There is a growing consensus that prayer (or lack of it) is a real problem for modern western Christians. The questions is “Why?” Why does prayer seem to be so lacking in emphasis amongst Australian evangelicals? There are great things happening in ministries all over the country, but why is concerted prayer generally not one of them?
Forgive me for making such broad generalizations, but what has put out the fire in our prayer lives? This fire was certainly a feature of our evangelical heritage; why is it now burning so low?
Dudley Foord and Graham Cole suggest some answers to these questions in their articles (later in this issue). Listed below is my own list of prayer extinguishers. These are personal observations, and are as much a confession as anything else. You may not feel they apply to you—and blessed are you if they do not. (You might like to pray for the rest of us!)
1. The fight against Liberalism
In the last generation or so, evangelicals have fought hard to stem the tide of Liberalism in our churches and theological colleges. We have defended and expounded a vigorously scriptural faith, deflecting the barbs of the ‘de-mythologizers’ who sought to strip our gospel of its content and power. It has been a noble fight. However, there have been some casualties.
In seeking to defend the credibility of the apostolic gospel against the liberals, we may have absorbed rather too much of their world view. The anti-septic rationalism; the anti-supernaturalism; the application of human (Aristotelian) logic to everything—all these may have seeped more deeply into our consciousness than we realize.
The result is that we have steadily lost our belief in the ability of God to act decisively in response to our prayers. The very rational, very mundane, very ‘un-supernatural’ world of the liberals has become our world, at least to some extent. Have we lost a sense of God’s imminence?
2. The fight against Pentecostalism
In reaction to the excesses of the charismatic movement, many Australian evangelicals have become rather suspicious of heart-on-sleeve, ‘hallelujah-praise-the-Lord’ Christianity. Like all good Aussies, we are rather cynical about displays of naked emotion and enthusiasm. We’ve seen plenty of examples of super-spiritual ‘brothers’ who turn out to be phoneys.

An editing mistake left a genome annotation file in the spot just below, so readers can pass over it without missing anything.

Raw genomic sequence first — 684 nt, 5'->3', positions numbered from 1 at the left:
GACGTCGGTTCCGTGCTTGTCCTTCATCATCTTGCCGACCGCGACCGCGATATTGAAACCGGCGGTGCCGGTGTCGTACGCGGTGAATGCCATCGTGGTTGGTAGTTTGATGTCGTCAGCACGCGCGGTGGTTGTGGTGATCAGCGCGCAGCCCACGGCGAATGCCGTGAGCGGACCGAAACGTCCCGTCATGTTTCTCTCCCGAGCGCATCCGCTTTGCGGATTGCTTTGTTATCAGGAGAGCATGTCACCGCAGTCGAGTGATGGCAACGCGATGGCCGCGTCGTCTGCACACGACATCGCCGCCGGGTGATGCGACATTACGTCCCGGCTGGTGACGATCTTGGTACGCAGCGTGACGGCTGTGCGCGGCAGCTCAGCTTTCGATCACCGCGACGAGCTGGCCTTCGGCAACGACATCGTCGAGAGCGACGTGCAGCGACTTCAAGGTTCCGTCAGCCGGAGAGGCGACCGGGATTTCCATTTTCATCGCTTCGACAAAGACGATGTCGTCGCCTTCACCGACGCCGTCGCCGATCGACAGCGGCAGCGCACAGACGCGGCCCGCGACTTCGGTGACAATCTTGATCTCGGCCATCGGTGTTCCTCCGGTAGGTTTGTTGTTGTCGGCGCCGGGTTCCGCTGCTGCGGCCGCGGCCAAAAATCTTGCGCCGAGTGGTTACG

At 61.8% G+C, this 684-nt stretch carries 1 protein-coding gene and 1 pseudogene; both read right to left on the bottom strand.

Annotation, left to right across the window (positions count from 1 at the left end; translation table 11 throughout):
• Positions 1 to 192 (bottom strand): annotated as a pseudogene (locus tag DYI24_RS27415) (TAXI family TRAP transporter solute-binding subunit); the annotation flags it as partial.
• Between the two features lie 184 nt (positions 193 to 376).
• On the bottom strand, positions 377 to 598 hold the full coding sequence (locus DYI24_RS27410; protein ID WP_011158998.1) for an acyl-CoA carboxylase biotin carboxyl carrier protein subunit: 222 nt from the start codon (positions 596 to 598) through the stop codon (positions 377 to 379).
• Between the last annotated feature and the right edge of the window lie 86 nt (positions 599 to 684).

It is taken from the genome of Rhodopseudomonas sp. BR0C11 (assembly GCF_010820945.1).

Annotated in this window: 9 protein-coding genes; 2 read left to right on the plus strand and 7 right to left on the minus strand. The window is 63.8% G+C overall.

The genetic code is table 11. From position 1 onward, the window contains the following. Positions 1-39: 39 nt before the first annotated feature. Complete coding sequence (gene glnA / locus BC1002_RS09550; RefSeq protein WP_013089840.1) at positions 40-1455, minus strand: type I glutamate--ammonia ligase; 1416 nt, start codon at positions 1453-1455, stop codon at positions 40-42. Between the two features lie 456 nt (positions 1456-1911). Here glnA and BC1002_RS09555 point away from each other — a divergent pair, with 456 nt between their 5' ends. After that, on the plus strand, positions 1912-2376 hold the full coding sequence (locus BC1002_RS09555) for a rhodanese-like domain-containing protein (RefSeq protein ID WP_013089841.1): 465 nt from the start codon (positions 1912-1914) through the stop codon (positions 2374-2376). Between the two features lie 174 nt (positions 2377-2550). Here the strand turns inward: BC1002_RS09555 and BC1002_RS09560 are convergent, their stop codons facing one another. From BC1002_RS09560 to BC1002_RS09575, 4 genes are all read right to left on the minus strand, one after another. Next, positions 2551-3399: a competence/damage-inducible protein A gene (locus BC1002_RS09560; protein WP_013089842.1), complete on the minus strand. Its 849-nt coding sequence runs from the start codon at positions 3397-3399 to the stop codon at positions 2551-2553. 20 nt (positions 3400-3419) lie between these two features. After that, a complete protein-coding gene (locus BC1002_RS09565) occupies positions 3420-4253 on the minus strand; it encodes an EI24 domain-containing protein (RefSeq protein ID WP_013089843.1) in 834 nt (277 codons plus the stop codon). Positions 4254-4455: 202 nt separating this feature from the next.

However, we have not come up with a successful alternative. We don’t like saccharine-sweet, gushy expressions of our faith; yet at the same time, we have forgotten how to talk about God and prayer in our everyday conversation. When was the last time someone pulled you up in mid-sentence and said something like, “Let’s stop and commit that to God”? In reaction to the over-the-top emotional expression of our pentecostal friends, we have become so spiritually laid-back, we’re almost horizontal.
3. The fight against bad methodology
The last few years has also seen the rise of the ‘church growth’ movement. Many evangelicals realized that some of our traditional methods and structures were outmoded, tired or just downright silly. There has been a mini-revolution in methodology. The new broom is stirring dust everywhere, and a new breed of gospel ministers has been born—sensible, pragmatic, adaptable. All this is great, and the author of 1 Corinthians 8-10 would have been proud of it.
However, as Dudley Foord points out in his article, it is easy to be hijacked by this new pragmatism. There is an insidious assumption behind it all that if only we pull the right levers and run the right programs for our situation, then success is assured. The apostolic pattern of gospel proclamation and prayer (as in Acts 6) has fallen into disuse. Is it outmoded too?
Note that these three fights (against Liberalism, Pentecostalism and Bad Methodology) were good fights, and worth the struggle. I am not suggesting that we relax in any of these areas. But all three have militated in their own way against prayer.
4. Living in a technological society
Added to all this is the relentless pressure of living in the world of microwave ovens, instant soup and video recorders. What place does God have in a technological society, let alone prayer? We are insulated from all those things that might have driven our forebears to trust in God for deliverance. We know little of hunger, widespread disease, early death, or the effect of bad seasons.
It is hard for us to imagine a time when prayer was the only effective treatment for illness. When we get sick, we go to the doctor, take some drugs, and get better. We live in a cause-and-effect world, where technology and effort can be relied on to solve most problems. The over-reliance on methodology in ministry is an interesting manifestation of this.
Our dependence on God for everything, even our daily food and wellbeing, is largely theoretical for most of us. This, too, extinguishes prayer.
5. The collapse of duty